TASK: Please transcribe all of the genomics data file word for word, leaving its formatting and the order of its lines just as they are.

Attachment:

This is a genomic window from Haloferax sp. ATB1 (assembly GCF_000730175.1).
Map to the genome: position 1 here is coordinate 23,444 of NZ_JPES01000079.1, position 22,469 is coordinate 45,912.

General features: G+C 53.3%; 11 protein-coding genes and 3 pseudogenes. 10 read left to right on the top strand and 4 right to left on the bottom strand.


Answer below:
This is a genomic window from Haloferax sp. ATB1 (assembly GCF_000730175.1).
Map to the genome: position 1 here is coordinate 23,444 of NZ_JPES01000079.1, position 22,469 is coordinate 45,912.

General features: G+C 53.3%; 11 protein-coding genes and 3 pseudogenes. 10 read left to right on the top strand and 4 right to left on the bottom strand.